‘Sometimes, to be sure, I agree with those who are afraid to venture into the spiritual domain. The physical world is solid and visible and they feel safe in it because they can see where they are going and what they are doing. The spiritual world is quite another matter: it seems nebulous and dangerous and unknown to them. It is full of snares and deep chasms.

And also there are not many people to provide an example, who could show them how marvellous the spiritual path is. So it is true that the spiritual world can seem hazy and formless, and this is because the organs which would enable human beings to make contact with it are not as highly perfected as their hands, eyes, ears, etc., which they use in working with the visible world.

It seems dangerous because we have not developed the right senses
If you examine it more closely, however, you will see that the spiritual world is not only the most real, the safest and the most clear-cut, but that it is eternally unchanging and beautiful, whereas the physical world is neither stable nor eternal: it crumbles and disintegrates.

If many people are afraid to venture into the spiritual world it is because they have not developed certain senses and have no one to guide them. But the material, tangible world that is accessible to our five senses is not true reality.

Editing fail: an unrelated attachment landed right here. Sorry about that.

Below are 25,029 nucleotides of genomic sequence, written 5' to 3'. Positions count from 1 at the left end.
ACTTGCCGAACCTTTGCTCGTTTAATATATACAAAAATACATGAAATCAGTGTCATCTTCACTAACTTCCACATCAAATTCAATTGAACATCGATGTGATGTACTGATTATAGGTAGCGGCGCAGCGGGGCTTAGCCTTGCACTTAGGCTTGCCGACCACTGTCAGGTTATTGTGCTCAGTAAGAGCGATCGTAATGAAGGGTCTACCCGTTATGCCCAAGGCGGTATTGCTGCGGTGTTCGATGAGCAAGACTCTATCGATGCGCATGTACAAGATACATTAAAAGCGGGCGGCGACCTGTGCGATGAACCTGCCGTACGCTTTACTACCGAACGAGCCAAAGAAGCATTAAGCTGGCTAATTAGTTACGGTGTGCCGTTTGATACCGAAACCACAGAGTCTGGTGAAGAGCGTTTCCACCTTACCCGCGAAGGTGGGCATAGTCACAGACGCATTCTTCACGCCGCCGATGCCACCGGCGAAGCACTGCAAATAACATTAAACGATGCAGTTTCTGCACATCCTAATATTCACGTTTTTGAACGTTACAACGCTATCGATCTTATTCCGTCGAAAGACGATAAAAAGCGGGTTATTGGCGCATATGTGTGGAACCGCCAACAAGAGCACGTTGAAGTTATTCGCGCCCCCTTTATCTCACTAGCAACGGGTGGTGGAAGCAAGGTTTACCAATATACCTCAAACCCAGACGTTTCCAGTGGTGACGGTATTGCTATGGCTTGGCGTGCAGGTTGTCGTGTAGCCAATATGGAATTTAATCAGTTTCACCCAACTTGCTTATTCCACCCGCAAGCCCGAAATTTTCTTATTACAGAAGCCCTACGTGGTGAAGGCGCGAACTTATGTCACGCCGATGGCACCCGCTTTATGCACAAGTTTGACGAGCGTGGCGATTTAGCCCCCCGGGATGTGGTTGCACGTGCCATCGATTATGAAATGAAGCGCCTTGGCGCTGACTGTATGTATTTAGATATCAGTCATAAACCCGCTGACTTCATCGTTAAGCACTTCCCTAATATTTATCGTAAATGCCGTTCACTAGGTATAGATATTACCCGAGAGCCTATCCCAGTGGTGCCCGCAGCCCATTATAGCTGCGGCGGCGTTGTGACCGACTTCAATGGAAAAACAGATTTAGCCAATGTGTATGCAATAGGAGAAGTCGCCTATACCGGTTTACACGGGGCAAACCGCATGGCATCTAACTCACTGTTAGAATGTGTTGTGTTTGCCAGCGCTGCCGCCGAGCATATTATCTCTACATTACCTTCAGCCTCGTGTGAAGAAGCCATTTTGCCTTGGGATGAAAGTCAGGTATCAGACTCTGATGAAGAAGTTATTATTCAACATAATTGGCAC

With proper guidance we can experience the extraordinary beauty of the spiritual world
True reality is that of the soul and spirit, and in order to have access to this reality human beings need to develop other senses and, above all, they need a Master. Otherwise, it can be dangerous and one can make a great many mistakes and do oneself a lot of harm by arousing hostile forces.

If one has the proper guidance and is ready to work hard, however, there is nothing more marvellous than the spiritual world. The physical world is beautiful: flowers, crystals, trees, birds, mountains, human beings and stars are all extraordinarily beautiful. But in comparison with the world of the spirit they pale into insignificance.

It is no good blaming the spiritual world if you don’t know how to find your way in it. You started out with unbounded confidence in yourself, you would have nothing to do with a Master, you refused the help of a guide, so who is to blame when you fall over the edge of a cliff?’

Omraam Mikhaël Aïvanhov,
Sèvres, February 19, 1970

Complete Works Volume 17. Jnana Yoga Volume 1 – Know Thyself
Chapter 3, Spirit and Matter